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Deed of variation

(8 Posts)
PuddingandPie1 Sun 05-Jul-15 11:08:41

My parents divorced and my Father subsequently remarried. When he died he had a Will (he was sensible in that sort of thing!) that named his widow and a local solicitor as the executors. The months went by and nothing seemed to be happening and in the end I phoned the solicitor. Their excuse (explanation?) was that they had been working on the deed of variation - one that excluded me almost entirely from the Will. I was still to get some trinkets and first pick of the books from his library but no money.
I 100% accept that the deed couldn't have been implemented without my consent but it seems strange that time and money had been spent without the solicitor even speaking to the person with most to lose from the proposed changes.

DeidreChambersWhatACoincidence Sun 05-Jul-15 11:14:49

That does seem very strange. Is it his widow who has started this, and if so, why? Why would you consent to it? confused

ajandjjmum Sun 05-Jul-15 11:32:10

Sounds very odd. I thought there could be no deed of variation without the consent of all of the original beneficiaries. Why would they think you would consent?

PuddingandPie1 Sun 05-Jul-15 11:49:02

Yes it was my step-mother who was the driving force. She felt then, and still does, that she should take priority over members of what she called "his first family". I don't think she realised at the start that I would have to consent and once she did realise this she certainly gave her solicitor reason to believe that I had agreed. I never did agree and the original will was implemented as far as was possible. Most of his best books and collectibles had vanished before I got to visit the house so I'm guessing she sold or hid them?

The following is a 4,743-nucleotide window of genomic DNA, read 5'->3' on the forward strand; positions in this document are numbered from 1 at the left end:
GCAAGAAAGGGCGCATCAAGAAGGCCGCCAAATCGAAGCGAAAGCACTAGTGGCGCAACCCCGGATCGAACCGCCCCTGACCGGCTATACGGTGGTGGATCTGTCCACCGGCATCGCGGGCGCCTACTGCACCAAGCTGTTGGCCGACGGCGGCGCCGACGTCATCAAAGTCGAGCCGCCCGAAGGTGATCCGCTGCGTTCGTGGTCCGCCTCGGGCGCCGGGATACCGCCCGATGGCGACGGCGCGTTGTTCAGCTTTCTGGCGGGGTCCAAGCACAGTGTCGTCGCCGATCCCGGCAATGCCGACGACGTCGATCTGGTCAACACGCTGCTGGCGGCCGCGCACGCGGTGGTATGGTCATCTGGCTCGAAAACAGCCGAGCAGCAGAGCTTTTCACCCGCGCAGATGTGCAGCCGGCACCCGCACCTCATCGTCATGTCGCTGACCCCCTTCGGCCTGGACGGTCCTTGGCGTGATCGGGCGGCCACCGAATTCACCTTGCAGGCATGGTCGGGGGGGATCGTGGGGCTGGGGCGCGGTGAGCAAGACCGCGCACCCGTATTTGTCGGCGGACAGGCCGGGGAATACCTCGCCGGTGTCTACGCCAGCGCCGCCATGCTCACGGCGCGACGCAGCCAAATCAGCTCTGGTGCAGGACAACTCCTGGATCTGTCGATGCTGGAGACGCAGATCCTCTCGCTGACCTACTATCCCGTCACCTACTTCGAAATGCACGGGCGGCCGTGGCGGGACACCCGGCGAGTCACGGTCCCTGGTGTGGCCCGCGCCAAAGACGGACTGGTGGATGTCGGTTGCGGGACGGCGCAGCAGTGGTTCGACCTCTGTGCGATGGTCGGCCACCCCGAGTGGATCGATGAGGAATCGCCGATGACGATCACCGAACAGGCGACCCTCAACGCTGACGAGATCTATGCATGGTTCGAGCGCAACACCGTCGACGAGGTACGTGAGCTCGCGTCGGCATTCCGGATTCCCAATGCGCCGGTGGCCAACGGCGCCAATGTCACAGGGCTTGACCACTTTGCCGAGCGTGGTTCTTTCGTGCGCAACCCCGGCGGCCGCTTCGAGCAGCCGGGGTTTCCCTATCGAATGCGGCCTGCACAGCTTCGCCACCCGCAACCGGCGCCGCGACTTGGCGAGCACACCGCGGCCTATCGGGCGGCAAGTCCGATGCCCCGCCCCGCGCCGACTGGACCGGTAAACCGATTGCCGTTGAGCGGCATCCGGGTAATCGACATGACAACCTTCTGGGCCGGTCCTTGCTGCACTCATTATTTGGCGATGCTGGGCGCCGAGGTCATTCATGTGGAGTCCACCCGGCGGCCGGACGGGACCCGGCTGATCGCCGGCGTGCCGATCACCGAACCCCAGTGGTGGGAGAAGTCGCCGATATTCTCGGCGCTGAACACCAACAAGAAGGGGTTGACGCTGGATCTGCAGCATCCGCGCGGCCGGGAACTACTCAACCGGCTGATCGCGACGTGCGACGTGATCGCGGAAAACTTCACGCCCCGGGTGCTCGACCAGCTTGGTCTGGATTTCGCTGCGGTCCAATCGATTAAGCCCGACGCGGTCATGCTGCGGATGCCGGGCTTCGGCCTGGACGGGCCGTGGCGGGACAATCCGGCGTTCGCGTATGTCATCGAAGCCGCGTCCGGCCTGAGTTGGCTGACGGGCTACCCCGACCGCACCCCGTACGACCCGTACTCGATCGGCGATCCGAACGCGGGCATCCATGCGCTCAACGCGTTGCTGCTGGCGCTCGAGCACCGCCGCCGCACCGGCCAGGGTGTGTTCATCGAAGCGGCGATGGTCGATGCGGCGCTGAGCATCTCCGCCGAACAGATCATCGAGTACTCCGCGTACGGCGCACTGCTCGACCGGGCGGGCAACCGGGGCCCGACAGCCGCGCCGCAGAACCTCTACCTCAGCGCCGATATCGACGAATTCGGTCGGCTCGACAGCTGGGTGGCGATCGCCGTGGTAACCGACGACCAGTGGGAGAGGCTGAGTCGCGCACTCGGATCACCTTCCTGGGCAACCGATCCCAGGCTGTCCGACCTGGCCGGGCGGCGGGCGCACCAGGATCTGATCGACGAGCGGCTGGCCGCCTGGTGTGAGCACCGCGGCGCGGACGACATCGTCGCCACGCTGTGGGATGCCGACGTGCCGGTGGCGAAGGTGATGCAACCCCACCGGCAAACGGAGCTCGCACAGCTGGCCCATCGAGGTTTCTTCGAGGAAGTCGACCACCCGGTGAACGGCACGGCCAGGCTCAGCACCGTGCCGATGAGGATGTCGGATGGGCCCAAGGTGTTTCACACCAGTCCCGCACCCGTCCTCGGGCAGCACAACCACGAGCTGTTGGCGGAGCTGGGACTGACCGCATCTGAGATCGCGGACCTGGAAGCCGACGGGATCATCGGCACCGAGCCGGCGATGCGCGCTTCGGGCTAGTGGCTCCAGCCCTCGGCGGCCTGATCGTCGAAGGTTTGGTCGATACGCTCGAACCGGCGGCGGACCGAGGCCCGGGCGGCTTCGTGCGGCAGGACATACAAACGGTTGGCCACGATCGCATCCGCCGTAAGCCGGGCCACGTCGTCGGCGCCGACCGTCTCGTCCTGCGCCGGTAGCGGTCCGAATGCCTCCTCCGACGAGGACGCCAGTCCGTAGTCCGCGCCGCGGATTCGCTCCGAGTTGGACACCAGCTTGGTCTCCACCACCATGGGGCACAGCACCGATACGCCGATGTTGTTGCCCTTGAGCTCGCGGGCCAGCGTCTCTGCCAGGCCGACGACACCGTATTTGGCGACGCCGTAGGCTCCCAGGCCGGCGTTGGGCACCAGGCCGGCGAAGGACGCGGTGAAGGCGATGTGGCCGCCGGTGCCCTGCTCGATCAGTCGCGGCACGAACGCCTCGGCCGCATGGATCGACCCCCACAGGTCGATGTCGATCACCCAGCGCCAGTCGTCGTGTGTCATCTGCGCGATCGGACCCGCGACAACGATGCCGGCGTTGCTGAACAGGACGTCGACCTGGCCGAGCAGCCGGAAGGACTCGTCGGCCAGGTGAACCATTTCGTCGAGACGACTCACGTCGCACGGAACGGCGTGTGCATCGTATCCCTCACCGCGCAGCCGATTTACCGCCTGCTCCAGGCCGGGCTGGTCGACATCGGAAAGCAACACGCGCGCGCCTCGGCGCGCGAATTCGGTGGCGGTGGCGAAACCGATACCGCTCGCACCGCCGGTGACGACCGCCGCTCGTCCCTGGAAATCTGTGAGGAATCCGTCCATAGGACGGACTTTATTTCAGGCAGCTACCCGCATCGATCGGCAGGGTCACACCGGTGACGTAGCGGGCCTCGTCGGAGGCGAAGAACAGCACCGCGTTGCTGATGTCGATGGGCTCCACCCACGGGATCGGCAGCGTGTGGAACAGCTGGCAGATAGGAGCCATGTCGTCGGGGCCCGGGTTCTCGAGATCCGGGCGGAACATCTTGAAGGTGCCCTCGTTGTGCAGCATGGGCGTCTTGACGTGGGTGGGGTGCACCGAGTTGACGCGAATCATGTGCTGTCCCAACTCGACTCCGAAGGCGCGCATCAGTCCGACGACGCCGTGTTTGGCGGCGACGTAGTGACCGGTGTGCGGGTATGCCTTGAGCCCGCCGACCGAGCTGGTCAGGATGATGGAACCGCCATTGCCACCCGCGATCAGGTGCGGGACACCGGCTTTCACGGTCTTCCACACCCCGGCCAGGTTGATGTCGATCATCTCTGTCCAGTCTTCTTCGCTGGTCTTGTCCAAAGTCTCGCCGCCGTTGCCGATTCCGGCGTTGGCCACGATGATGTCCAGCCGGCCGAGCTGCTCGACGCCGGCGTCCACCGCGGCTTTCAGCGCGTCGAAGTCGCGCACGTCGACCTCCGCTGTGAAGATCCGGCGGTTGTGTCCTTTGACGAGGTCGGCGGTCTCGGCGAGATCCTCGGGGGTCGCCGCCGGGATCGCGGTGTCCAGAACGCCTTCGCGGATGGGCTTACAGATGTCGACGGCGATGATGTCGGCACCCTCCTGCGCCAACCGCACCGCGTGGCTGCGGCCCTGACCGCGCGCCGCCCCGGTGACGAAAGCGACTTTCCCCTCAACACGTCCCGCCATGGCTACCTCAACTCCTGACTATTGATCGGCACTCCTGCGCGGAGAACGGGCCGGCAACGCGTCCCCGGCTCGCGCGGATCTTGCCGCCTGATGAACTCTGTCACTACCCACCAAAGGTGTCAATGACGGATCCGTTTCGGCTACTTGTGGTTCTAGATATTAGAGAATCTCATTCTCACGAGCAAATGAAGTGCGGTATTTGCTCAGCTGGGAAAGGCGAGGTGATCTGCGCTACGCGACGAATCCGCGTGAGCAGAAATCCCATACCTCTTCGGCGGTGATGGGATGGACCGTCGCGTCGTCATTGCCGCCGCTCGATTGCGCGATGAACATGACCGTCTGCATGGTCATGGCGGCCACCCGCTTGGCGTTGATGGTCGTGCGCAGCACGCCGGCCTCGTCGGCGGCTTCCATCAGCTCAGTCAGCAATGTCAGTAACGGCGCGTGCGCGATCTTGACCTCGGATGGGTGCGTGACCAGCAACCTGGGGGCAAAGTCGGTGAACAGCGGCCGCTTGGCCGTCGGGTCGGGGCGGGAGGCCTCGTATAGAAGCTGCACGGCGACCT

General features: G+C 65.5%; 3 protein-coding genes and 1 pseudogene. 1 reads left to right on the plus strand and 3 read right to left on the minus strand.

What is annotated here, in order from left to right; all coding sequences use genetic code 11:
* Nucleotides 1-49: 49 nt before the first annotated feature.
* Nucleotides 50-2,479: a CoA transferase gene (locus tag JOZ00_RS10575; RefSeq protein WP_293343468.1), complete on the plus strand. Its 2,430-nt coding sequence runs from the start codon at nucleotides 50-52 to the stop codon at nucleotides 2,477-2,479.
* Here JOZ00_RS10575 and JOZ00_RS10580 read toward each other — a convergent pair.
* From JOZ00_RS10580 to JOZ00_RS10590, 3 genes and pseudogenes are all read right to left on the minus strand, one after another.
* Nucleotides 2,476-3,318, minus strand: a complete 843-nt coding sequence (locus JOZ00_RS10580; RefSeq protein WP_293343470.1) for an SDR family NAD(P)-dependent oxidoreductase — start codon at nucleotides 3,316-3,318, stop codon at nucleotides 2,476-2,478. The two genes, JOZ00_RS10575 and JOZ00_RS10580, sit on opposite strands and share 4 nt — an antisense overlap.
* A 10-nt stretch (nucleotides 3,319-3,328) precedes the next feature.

DeidreChambersWhatACoincidence Sun 05-Jul-15 12:33:30

I wouldn't be at all happy that the solicitor went along with any of this on the say so of your step mother alone. You need to speak to the solicitor and make it crystal clear that you don't agree with this at all and to get it stopped.

Also mention the missing items. This is all wrong.sad

DeidreChambersWhatACoincidence Sun 05-Jul-15 12:35:59

Or maybe even be prepared to get a solicitor of your own on to this.

Penfold007 Sun 05-Jul-15 12:54:55

So your step-mother wants a deed of variation to write you out of your late father's will? You need your own independent legal advice.

PuddingandPie1 Sun 05-Jul-15 15:34:32

This has all been rumbling on for years. The money side was sorted because it was a specified sum and since Dad had that money in his estate it just got paid out - despite furious letters from his widow to family, friends, newspapers, MPs and the rest.
His extensive library was rather less extensive when I finally gained access. Most of the better items, like the first editions, had vanished and she then claimed they had never existed. It was the same with all his hobby purchases from many years of collecting. They had just vanished!

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